• DiamondBack (Centurion): March 1980 – 1992. After leaving JMC, he had a hard time finding a sponsor "'cos I never won anything big"[7] At a national he had an announcement made that he was looking for a sponsor. Diamondback Team Manager Sandy Finkleman heard it and signed him on a six-month probationary trial basis.[12] He became DiamondBack's BMX racing team mangager in October 1986.[13]
  • SE Racing: 1992
  • Balance Sports: 1993-Mid 1995.
  • Leary Dirtwerx BMX products: October 1995 – 2000. This was Harry Leary's own BMX bicycle company.
  • Marzocchi: 2001-Early 2003.
  • Specialized: Early 2003 – October 2003
  • Cutting Edge: October 2003 – 2005
  • SPR Schwinn: 2006–2007

Amateur[edit]

  • GHP/Applied BMX Training: 2007–Present. in October 2007 Leary reclassified himself as an amateur, ending 30 years of professional racing.

Career Bicycle Motocross titles[edit]

Note: Listed are District, State/Provincial/Department, Regional, National and International titles. Only sanctioning bodies that were active during the racer's career are listed. Depending on point totals of individual racers, winners of Grand Nationals do not necessarily win National titles. Series and one off Championships are also listed in block.

Amateur[edit]

National Bicycle Association (NBA)

  • None

National Bicycle League (NBL)

American Bicycle Association (ABA)

  • None

Professional[edit]

National Bicycle Association (NBA)

  • 1978 16 & Over Expert Western States Champion.*

*During this era with the NBA, professionals could and did race with the amateurs and earn amateur titles even though they had their own class called "Open Expert". This was because the pro class was still relatively small.

National Bicycle League (NBL)

  • 1981 Pro National No. 2

American Bicycle Association (ABA)

  • 1981 "AA" Pro & Pro Trophy Grandnational Champion
  • 1986 Porsche Design Pro Series Champion
  • 1993, 1994 National No.1 Veteran Pro.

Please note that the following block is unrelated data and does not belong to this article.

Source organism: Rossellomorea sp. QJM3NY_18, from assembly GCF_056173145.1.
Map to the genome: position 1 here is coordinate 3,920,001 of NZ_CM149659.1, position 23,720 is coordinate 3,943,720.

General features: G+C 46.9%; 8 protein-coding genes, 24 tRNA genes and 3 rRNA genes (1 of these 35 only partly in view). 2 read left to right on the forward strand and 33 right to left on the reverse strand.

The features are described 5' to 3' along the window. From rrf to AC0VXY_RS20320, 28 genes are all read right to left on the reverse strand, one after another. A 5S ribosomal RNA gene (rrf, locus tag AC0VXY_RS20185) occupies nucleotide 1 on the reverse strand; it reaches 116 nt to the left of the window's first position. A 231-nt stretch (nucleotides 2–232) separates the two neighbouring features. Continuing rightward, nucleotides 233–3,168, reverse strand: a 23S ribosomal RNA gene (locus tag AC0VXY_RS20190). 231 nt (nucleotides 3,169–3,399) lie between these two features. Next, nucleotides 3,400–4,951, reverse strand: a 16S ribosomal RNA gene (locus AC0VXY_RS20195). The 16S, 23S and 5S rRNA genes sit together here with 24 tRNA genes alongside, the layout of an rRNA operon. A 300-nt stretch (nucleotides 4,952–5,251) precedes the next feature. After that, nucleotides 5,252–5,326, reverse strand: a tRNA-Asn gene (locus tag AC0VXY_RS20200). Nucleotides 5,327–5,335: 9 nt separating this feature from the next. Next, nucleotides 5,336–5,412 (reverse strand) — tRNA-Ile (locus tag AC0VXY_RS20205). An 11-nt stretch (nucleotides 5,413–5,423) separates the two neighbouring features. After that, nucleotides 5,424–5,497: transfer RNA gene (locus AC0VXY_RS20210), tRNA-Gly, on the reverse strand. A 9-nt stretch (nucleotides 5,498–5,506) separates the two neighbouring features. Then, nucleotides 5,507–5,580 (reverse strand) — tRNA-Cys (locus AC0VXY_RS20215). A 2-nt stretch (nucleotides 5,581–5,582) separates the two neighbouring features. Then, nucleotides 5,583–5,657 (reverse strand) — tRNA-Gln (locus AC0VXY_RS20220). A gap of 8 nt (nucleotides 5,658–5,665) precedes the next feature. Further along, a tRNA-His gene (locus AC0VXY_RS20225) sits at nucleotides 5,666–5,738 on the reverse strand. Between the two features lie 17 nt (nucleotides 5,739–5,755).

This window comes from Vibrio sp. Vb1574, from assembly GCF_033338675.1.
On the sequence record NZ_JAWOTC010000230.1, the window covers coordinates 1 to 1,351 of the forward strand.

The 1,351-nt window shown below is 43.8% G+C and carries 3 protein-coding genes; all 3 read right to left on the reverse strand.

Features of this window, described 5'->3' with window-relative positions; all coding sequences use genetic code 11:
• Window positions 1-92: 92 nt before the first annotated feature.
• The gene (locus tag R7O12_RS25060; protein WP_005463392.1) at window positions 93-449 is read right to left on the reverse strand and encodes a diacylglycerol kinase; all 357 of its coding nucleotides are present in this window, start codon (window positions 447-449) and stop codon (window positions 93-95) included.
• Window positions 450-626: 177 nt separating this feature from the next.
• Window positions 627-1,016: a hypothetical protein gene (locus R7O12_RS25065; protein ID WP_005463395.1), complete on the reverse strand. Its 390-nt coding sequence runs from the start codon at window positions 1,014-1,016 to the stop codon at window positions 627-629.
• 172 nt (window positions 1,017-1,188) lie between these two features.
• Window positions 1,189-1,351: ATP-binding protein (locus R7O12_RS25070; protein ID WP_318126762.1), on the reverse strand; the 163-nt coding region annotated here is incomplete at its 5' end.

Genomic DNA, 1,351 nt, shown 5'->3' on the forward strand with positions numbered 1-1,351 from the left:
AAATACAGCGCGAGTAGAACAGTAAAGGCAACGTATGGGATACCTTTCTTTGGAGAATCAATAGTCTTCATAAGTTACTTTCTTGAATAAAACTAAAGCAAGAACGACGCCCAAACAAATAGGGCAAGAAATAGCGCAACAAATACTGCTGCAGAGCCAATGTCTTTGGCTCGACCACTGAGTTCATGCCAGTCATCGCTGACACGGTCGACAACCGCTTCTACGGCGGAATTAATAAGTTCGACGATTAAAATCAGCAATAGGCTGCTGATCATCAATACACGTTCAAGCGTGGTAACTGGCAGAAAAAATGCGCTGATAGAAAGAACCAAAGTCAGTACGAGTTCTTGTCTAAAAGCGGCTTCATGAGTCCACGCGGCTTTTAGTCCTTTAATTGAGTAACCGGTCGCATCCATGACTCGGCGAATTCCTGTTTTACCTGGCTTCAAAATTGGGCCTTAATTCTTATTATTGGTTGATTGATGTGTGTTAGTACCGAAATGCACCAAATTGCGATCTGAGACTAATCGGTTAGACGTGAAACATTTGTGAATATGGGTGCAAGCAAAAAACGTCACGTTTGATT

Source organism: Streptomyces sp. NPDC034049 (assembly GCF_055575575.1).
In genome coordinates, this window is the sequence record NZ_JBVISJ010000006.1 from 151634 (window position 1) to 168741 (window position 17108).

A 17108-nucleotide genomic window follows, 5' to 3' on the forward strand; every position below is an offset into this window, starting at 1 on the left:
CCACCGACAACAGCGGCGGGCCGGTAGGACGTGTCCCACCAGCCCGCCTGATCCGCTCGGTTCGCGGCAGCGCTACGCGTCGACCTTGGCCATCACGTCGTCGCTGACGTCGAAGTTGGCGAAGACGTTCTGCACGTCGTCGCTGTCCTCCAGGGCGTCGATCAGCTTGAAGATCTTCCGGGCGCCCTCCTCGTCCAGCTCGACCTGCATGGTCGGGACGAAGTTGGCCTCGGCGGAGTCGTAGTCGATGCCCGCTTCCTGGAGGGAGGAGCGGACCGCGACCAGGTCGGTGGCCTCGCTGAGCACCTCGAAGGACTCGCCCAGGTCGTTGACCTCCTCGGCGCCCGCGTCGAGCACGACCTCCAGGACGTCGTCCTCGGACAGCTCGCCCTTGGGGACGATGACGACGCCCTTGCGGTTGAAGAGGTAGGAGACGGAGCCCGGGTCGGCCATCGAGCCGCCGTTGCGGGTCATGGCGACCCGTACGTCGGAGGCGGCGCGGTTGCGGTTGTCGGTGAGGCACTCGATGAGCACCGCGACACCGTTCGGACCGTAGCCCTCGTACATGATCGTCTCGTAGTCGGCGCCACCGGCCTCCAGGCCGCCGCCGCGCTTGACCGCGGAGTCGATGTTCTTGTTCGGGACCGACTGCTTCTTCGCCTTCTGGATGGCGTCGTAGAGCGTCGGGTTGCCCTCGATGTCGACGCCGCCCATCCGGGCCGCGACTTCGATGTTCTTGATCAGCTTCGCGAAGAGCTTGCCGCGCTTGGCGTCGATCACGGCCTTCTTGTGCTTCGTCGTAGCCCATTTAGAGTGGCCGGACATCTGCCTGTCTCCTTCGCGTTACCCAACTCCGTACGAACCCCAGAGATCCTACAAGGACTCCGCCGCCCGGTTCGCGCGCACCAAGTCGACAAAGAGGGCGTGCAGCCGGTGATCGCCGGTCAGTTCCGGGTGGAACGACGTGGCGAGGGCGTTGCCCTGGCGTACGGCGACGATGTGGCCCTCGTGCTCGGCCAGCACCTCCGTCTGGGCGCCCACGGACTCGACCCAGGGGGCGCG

International Bicycle Motocross Federation (IBMXF)
  • 1982 "A" Pro Murray World Cup Champion
  • 1985 Canada Cup Pro Champion
  • 1985 Third Place Pro 20" World Champion

BMX product lines[edit]

  • 1979 JMC "Harry Leary" complete race bicycle.
Product evaluation:
Product evaluation:
BMX Action September 1982 Vol.7 No.9 pg.48 Model year 1982
Product evaluation:
  • 1996 Dirtwerx LearyDirtwerx 20XLPro complete race bicycle
Product evaluation:
Snap BMX Magazine September/October 1996 Vol.3 Iss.5 No.12 pg.58

Notable accolades[edit]

A BMX jumping style he invented is named after him, a "Leary". It involves launching a bicycle to a great height off a ramp or dirt berm. Near the apex of the jump, the rider turns the handlebars of his bicycle until they are practically facing backwards. He also kicks the rear portion of the bicycle to the side until it is 90 degrees to the direction of travel. As he does this, his upper body twists to follow it around as he maintains his grip on the bars, his back almost completely pointing toward his direction of travel and his face almost completely pointing rearward, as if trying to execute a quick 180-degree turn in mid air. At this extreme position lower the shin of his leg, either his left or right depending in which direction he turned the bars, is resting on the top tube of the frame of his bicycle. His feet ideally stay in contact with the pedals. He maintains this position for a second at most and then uncoils himself before landing. The whole maneuver takes about one to two seconds.